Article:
Delightfully fleshed out into a fulfilling and deeply satisfying tale, Peter Parnell’s book now includes a richly developed backstory for Quasimodo’s beginning as well as Dom Claude Frollo’s past. This includes the creation of Jehan Frollo (Luis “Matty” Montes), the younger brother to the pious Claude, and the gypsy Florika (Emma Higgins), a wayward temptress. Though Higgins is featured briefly in the opening narrative “The Bells of Notre Dame”, her presence is not soon forgotten. Montes, whose voice is as melodic as the bells of the cathedral themselves, develops a multifaceted character out of Jehan, earning great sympathy and empathy from the audience early on. Appearing in the second act as Saint Aphrodisius, Montes’ extraordinary voice once again rings clear through “Flight Into Egypt”; each passionate note carries a soulful truth and astonishing emotional intent.
Spirited, fiery, and every bit the wild gypsy woman she initially painted out to be, Cassie Saunders as Esmeralda is a solid choice for this production. Her voice readily carries the iconic “God Help the Outcasts” and with fantastical emotional breadth. Balancing the truculent nature of her character against the more tender and maternal side of her instincts, which are raised instantaneously when it comes to Quasimodo, Saunders delivers a fully developed, multidimensional character, who encompasses so much more than a mere “gypsy distraction.” Talented in the dance department, when she arrives to perform “Rhythm of the Tambourine” there is much of a spectacle to be seen in this number. Watching the chemistry flourish between Saunders and Ray Robinson, playing Phoebus De Martin Captain of the Guard, is one of the more tender and reminiscent parallels to the film.
Robinson, as the versatilely charming Captain Phoebus, gives a hearty performance from the moment he stomps into the village with his featured solo “Rest and Recreation.” This number sets the tone for his character, though he quickly changes his tune once encountering Dom Claude Frollo. Though the majority of Robinson’s singing happens in the second act, his presence is heavy and fully experienced in the first half of the production. It’s the duets— “Someday” and “In a Place of Miracles”— where Robinson’s voice shines radiant and his emotional connection to the character becomes apparent. These numbers, performed with Saunders, are tender, heartfelt, and truly touching, giving a deeply introspective look into the development of Phoebus and how his story ultimately ends.
Make way for the King of Fools! The master of the gypsies, the weaver of the story, Clopin Trouillefou (Joshua Huff-Edsall) is a sensationally matured version of the comic device that he is in the film. Huff-Edsall embodies the playful spirit of Clopin without making him too childish or silly in a manner that would fall outside the realm of reality for the stage musical. Possessing a keen sense of balance when it comes to humor, Huff-Edsall accelerates the cheeky and charming facets of the Clopin character while keeping him realistic, a human being— albeit a tricky one— rather than a gimmicky puppet. Sliding seamlessly in and out of the character, who ignites the show as the principal narrative figure, Huff-Edsall’s superb voice is exceptionally well suited for the glistening radiance of “The Bells of Notre Dame” but versatile enough to incite excitement and jubilation with much rousing and merriment for “Topsy Turvy.” Fully traversing the gamut of his own dynamism, Huff-Edsall showcases yet another side of the Clopin character during “The Court of Miracles”, never losing sense of his position and rank among the gypsies, while simultaneously engaging in a part of the story that only his character can play.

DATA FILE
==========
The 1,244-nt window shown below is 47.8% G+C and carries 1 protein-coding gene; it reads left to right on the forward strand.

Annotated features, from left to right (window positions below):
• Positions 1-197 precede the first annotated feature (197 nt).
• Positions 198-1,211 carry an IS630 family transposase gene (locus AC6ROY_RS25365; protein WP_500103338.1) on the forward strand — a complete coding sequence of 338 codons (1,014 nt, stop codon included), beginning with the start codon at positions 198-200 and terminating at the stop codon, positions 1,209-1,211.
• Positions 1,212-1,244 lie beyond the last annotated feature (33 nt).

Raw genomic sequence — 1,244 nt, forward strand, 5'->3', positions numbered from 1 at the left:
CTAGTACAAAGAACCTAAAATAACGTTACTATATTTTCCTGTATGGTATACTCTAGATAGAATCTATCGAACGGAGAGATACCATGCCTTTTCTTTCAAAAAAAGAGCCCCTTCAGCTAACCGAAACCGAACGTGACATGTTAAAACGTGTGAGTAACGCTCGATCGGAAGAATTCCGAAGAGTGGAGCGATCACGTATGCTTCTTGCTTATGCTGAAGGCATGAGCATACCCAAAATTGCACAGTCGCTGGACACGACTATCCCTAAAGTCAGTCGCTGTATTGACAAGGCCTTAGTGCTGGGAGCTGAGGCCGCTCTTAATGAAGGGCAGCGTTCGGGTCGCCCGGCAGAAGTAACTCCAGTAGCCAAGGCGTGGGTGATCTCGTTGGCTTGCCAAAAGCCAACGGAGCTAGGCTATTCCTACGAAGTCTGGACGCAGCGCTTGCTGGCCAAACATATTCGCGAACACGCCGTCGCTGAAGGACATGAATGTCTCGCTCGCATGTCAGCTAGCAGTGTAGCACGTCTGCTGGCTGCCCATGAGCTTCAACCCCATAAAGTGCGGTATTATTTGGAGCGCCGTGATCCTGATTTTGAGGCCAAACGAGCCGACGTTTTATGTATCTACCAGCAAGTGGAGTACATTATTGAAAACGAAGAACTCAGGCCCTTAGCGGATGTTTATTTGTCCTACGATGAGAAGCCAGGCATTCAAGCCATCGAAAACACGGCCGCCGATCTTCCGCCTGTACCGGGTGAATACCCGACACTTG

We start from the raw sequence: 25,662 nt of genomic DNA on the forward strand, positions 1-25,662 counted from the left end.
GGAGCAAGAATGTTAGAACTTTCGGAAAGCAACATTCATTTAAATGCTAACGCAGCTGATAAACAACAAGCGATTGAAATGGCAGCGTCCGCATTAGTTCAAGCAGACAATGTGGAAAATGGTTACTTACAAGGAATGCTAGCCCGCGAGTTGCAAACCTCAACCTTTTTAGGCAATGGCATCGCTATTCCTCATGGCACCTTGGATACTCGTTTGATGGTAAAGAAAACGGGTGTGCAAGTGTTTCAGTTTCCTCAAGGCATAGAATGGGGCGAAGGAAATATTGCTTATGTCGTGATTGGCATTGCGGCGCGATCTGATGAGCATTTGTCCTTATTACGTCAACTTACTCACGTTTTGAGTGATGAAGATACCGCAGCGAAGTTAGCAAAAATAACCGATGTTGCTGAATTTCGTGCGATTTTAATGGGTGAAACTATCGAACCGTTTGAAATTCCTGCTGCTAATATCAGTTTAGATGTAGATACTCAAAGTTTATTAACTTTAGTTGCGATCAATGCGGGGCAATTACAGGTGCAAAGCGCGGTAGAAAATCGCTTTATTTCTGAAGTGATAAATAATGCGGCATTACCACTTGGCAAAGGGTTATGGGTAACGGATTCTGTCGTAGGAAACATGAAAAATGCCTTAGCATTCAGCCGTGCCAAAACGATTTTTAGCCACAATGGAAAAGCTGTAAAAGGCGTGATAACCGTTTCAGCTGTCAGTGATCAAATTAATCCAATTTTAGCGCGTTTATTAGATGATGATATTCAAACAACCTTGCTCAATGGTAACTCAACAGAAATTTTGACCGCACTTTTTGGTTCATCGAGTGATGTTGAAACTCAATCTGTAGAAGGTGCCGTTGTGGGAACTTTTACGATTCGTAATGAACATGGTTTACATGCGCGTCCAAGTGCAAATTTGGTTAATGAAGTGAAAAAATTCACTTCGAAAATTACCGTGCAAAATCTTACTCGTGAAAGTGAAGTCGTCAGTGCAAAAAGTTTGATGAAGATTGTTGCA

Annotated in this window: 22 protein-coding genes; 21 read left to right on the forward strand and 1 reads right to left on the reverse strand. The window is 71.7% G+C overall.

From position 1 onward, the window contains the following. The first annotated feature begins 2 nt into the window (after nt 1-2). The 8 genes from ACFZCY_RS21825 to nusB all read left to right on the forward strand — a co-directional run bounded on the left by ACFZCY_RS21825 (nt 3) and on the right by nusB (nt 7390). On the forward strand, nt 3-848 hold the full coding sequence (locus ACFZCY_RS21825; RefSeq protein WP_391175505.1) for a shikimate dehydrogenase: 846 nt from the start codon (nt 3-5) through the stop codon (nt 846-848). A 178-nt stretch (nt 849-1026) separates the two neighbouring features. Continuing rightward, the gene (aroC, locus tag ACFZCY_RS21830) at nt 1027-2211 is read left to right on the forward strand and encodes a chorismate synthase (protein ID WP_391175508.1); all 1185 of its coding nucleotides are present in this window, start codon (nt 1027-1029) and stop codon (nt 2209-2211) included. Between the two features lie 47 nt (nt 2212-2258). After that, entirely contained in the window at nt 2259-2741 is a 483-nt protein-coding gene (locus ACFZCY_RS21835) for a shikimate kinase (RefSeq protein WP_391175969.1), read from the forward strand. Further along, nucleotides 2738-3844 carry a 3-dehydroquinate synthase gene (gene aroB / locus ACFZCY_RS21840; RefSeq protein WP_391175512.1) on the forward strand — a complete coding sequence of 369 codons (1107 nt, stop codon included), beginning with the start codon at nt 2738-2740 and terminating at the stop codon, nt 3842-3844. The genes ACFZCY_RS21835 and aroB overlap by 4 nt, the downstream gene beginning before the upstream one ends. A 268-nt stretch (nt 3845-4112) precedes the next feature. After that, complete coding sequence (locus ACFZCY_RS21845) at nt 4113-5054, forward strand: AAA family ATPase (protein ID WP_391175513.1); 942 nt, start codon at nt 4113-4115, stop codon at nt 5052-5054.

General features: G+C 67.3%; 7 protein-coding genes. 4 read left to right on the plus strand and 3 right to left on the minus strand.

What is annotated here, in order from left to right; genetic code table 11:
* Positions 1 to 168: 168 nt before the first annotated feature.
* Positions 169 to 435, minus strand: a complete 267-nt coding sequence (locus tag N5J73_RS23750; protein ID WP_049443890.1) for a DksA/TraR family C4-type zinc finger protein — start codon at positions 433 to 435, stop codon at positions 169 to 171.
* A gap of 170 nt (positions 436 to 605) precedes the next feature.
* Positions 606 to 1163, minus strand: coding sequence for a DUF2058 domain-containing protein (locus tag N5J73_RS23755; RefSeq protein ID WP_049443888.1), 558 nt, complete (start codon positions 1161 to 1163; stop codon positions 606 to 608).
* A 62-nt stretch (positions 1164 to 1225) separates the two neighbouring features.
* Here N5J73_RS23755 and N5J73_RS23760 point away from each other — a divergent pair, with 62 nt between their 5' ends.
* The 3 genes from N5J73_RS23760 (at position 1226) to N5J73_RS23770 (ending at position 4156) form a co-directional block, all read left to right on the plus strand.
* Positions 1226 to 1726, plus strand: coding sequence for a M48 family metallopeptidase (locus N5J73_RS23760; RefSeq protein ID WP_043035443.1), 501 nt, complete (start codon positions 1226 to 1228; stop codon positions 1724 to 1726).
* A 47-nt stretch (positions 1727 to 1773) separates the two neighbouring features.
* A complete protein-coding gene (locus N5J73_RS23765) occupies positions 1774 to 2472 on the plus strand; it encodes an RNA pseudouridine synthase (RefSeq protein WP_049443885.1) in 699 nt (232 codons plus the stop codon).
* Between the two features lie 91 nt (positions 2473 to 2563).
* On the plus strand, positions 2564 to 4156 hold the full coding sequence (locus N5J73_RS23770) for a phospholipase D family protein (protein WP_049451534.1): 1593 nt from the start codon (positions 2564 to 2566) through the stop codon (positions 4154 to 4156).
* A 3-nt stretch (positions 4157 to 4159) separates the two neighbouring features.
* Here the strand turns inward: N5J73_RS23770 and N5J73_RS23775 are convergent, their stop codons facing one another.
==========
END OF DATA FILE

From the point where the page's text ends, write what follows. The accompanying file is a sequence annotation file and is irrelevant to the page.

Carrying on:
There is an ill-fated and unsavory ease that accompanies Dom Claude Frollo (Brian Nabors) onto the stage from the beginning of the performance straight through to the end. Nabors, as the brutally antagonistic man of the cloth, is ruthless in his pursuit of religious purity. With a flawless vocal sound, numbers like “Sanctuary” and his dual reprises of “Esmeralda” become unnervingly delectable. The rich timbre of his voice slips through these numbers like that of a fallen angel, dark and seductive, sending shivers up the spine. Delivering a bone-chilling rendition of “Hellfire”, Nabors all but stops the show with the final note of this number; the experience of this song on the whole feels driven by an unholy demon that has seized possession of his conscious mind, body, and voice making it nearly indescribably perfect. Printed word does not begin to do a fair justice to what Nabors creates in this overzealously pious character, particularly when it comes to the way he layers his interactions with Quasimodo.
With a performance as pure and as radiant as heaven’s light, Samuel Kobren brings the audience to tears as Quasimodo. Grounded in a painstaking place of honesty, Kobren is so fully invested in the physicality, mentality, emotional state, and vocality of this character that is he, beyond the shadow of a doubt, The Hunchback of Notre Dame. With a vocal affectation that belays Quasimodo’s naiveté and overall ignorance to the world outside the cathedral walls, Kobren immediately fabricates a character deserving of the deepest sympathy and the most passionate empathy. When transitioning into song, Kobren retains enough of this character affectation in his voice to maintain what he has established in his creation of Quasimodo without compromising the musical quality of the song. “Out There” is a passionate embrace of the world he’s never known, a vocal dream of hope and daring. “Heaven’s Light” is yet another example of how emotionally grounded Kobren is in the role, bringing forth a multitude of tumultuous feelings into every note that he sings. From the moment the back half of the second act passes that inevitable point of no return through to the show’s finale, Kobren delivers a performance that is so raw, so heartfelt, and so passionately driven, that it will draw forth perpetual tears for the last 15 minutes of the show. “Made of Stone” is the number where Kobren’s tortured soul melts down and crashes over the audience, drowning them in a plethora of pathos that defy logical description. And when he falls into the intensely driving moments of “Finale Ultimo” with the signature cry of “Sanctuary! Sanctuary!” there is such heart and soul behind it that if one isn’t crying already, it will move you to tears.
A stunning and phenomenal production, not only in its construction, conception, and execution, but also in its performance from these extraordinarily talented young performers, there is nothing in world like The Hunchback of Notre Dame as performed by the Teen Professional Theatre of Columbia Center for Theatrical Arts.
Running Time: Approximately 2 hours and 30 minutes with one intermission
The Hunchback of Notre Dame plays through August 5, 2017 as the Teen Professional Theatre’s summer production with the Columbia Center for Theatrical Arts in the Horowitz Center Smith Theatre on the Howard Community College campus— 10901 Little Patuxent Parkway in Columbia, MD. Tickets are available for purchase online.